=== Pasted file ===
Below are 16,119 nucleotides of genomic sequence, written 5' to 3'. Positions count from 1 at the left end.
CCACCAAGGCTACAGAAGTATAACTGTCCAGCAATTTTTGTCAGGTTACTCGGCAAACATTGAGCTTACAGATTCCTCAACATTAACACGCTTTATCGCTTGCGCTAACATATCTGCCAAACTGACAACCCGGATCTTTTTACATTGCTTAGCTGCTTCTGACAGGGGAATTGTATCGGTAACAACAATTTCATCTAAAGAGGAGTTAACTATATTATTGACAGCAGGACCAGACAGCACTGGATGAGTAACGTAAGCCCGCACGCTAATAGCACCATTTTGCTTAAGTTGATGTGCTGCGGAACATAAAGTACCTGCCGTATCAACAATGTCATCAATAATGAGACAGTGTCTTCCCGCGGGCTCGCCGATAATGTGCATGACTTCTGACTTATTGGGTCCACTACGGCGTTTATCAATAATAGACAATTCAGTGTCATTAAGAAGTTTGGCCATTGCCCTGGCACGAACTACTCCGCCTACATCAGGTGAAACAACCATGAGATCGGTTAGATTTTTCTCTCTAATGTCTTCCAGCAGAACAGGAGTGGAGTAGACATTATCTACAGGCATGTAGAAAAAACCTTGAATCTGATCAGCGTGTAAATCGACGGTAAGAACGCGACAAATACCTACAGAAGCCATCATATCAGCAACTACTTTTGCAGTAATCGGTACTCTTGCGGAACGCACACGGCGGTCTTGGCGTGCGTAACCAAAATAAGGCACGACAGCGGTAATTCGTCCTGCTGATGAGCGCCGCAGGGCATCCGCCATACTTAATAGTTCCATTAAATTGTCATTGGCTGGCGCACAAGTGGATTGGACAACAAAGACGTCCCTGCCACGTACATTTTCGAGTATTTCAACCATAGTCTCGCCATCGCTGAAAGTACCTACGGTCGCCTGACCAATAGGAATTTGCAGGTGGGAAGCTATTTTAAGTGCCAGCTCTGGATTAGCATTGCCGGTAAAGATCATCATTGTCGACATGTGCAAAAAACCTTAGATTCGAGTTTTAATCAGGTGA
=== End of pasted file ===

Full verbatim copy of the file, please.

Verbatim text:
Below are 16,119 nucleotides of genomic sequence, written 5' to 3'. Positions count from 1 at the left end.
CCACCAAGGCTACAGAAGTATAACTGTCCAGCAATTTTTGTCAGGTTACTCGGCAAACATTGAGCTTACAGATTCCTCAACATTAACACGCTTTATCGCTTGCGCTAACATATCTGCCAAACTGACAACCCGGATCTTTTTACATTGCTTAGCTGCTTCTGACAGGGGAATTGTATCGGTAACAACAATTTCATCTAAAGAGGAGTTAACTATATTATTGACAGCAGGACCAGACAGCACTGGATGAGTAACGTAAGCCCGCACGCTAATAGCACCATTTTGCTTAAGTTGATGTGCTGCGGAACATAAAGTACCTGCCGTATCAACAATGTCATCAATAATGAGACAGTGTCTTCCCGCGGGCTCGCCGATAATGTGCATGACTTCTGACTTATTGGGTCCACTACGGCGTTTATCAATAATAGACAATTCAGTGTCATTAAGAAGTTTGGCCATTGCCCTGGCACGAACTACTCCGCCTACATCAGGTGAAACAACCATGAGATCGGTTAGATTTTTCTCTCTAATGTCTTCCAGCAGAACAGGAGTGGAGTAGACATTATCTACAGGCATGTAGAAAAAACCTTGAATCTGATCAGCGTGTAAATCGACGGTAAGAACGCGACAAATACCTACAGAAGCCATCATATCAGCAACTACTTTTGCAGTAATCGGTACTCTTGCGGAACGCACACGGCGGTCTTGGCGTGCGTAACCAAAATAAGGCACGACAGCGGTAATTCGTCCTGCTGATGAGCGCCGCAGGGCATCCGCCATACTTAATAGTTCCATTAAATTGTCATTGGCTGGCGCACAAGTGGATTGGACAACAAAGACGTCCCTGCCACGTACATTTTCGAGTATTTCAACCATAGTCTCGCCATCGCTGAAAGTACCTACGGTCGCCTGACCAATAGGAATTTGCAGGTGGGAAGCTATTTTAAGTGCCAGCTCTGGATTAGCATTGCCGGTAAAGATCATCATTGTCGACATGTGCAAAAAACCTTAGATTCGAGTTTTAATCAGGTGA